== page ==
Every society has some set of credentials by which it measures its members and in which its citizens take pride. To the ancient Greeks, it was philosophy and athletic ability. To the Hebrews, it was the Law of Moses. To the Romans, it was military prowess. To the Medievals, it was knighthood and the code of chivalry. To the English, it was civil law, and their duty to king and country. To Americans, it was once justice and a sense of fair play. But today, technological assets seem to have replaced our higher aspirations: do you have an iPhone, what size is your TV, do you have Blu-ray, do you have GPS in your car, are you on Facebook and how many friends do you have, etc., etc.? Is this the legacy we're going to leave our children?

In Philippians 3:8, the Apostle Paul calls his background in Judaism and all the credentials he once cherished as "rubbish" compared to his new credentials in Christ. How many of us today would even dream of thinking of our technological toys as rubbish, let alone as hinderances to our relationship with Christ and others? Yet, how many of us today get our very identities from those things rather than from Christ?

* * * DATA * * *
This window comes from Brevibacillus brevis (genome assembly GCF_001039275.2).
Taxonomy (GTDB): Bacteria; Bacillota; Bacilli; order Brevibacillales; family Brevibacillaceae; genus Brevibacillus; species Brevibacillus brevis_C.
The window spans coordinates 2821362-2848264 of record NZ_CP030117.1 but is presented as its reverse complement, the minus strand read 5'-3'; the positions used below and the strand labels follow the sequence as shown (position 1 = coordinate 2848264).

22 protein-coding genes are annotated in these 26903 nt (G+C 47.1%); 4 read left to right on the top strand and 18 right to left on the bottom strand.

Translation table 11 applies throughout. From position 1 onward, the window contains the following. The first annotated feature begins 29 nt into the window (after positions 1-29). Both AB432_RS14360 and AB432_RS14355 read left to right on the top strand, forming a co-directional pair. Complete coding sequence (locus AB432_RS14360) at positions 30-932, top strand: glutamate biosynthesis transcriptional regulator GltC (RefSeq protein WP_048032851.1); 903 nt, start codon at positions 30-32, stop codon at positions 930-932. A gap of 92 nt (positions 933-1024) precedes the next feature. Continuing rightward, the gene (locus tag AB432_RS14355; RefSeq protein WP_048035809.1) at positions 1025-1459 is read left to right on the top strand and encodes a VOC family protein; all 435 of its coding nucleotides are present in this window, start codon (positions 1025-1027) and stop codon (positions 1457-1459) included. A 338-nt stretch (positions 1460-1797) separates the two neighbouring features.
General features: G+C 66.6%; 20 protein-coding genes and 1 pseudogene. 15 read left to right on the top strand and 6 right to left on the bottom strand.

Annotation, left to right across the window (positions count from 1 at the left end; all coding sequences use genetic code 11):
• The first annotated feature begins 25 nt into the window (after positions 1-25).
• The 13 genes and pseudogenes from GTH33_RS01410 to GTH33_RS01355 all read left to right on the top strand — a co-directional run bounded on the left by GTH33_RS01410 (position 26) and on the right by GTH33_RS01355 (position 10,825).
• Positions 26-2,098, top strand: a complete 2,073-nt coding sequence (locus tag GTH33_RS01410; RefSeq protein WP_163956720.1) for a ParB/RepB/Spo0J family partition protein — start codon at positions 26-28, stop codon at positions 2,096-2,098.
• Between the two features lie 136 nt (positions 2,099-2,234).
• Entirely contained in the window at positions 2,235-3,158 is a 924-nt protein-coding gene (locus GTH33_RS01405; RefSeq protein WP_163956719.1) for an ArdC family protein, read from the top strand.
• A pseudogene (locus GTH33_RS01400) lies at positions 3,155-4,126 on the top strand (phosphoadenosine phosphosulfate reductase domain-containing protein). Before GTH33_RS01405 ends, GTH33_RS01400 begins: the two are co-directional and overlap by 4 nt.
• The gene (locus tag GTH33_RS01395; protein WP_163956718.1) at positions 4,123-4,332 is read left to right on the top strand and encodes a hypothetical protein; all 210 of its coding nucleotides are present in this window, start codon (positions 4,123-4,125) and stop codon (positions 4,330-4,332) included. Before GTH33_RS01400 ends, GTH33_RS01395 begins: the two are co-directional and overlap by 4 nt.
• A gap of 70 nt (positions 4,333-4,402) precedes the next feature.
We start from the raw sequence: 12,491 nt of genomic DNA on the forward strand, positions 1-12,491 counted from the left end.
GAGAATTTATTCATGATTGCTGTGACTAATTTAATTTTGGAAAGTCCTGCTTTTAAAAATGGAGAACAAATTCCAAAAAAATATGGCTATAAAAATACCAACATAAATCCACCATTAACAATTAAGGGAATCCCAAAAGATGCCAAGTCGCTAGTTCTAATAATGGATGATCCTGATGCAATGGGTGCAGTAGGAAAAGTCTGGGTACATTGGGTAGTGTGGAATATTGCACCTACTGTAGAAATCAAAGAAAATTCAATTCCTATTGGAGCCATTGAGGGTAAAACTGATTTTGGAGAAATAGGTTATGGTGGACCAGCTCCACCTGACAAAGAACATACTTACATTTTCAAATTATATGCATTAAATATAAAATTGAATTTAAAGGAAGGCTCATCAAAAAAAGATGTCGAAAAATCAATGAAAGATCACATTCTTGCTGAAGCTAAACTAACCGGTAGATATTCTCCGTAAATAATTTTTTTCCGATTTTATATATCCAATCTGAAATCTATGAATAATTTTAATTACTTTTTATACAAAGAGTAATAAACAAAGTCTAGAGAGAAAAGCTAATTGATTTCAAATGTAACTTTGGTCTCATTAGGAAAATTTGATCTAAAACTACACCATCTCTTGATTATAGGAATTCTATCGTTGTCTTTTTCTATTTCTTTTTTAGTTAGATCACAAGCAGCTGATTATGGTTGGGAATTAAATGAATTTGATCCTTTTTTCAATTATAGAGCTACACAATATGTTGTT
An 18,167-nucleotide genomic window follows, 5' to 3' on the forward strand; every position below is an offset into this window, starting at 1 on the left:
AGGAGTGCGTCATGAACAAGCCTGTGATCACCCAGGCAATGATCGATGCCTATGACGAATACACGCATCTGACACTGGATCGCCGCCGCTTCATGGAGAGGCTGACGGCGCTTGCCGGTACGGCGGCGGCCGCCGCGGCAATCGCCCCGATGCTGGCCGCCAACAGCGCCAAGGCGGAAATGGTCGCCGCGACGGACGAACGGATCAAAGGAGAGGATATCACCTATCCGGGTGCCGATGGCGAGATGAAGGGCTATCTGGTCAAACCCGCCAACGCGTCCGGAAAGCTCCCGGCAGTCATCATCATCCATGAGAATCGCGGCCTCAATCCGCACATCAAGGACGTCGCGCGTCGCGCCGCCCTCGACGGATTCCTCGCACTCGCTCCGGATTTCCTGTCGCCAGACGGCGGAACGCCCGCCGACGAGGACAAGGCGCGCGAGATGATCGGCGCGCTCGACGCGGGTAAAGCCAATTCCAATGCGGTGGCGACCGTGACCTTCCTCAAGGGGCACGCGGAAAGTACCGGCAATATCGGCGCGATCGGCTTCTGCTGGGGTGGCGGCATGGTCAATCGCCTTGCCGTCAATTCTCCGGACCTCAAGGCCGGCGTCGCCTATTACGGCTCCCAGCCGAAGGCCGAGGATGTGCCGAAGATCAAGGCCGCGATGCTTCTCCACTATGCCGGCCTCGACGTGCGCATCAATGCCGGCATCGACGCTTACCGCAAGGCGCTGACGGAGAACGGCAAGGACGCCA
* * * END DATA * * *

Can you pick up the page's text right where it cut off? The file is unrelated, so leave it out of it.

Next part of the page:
I truly believe our technology will destroy us as a nation and maybe as a world because, as I look around me, I see it destroying our relationships. And that, my friends, is all there is in this life, and all we're going to take with us into eternity. If you think Facebook is building your relationships, then you have a very low standard for your relationships. Intimacy is God's standard, and that means honesty, transparency and trust. Just how much of that do you think takes place on Facebook?

Most men struggle with their relationships, but it's not hard to see why. We don't know how just to "be" with another person. We have to be doing something, playing with something, watching something. Our conversations are superficial: about our next big business idea, sports or our latest technological toy, rather than just enjoying the other person. We need to learn how to "be." That includes "being" with God each day, meditating on His Word, spending time in nature, writing with pencil and paper, communicating face-to-face, and thinking deep thoughts - disciplines that every great person that ever lived practiced.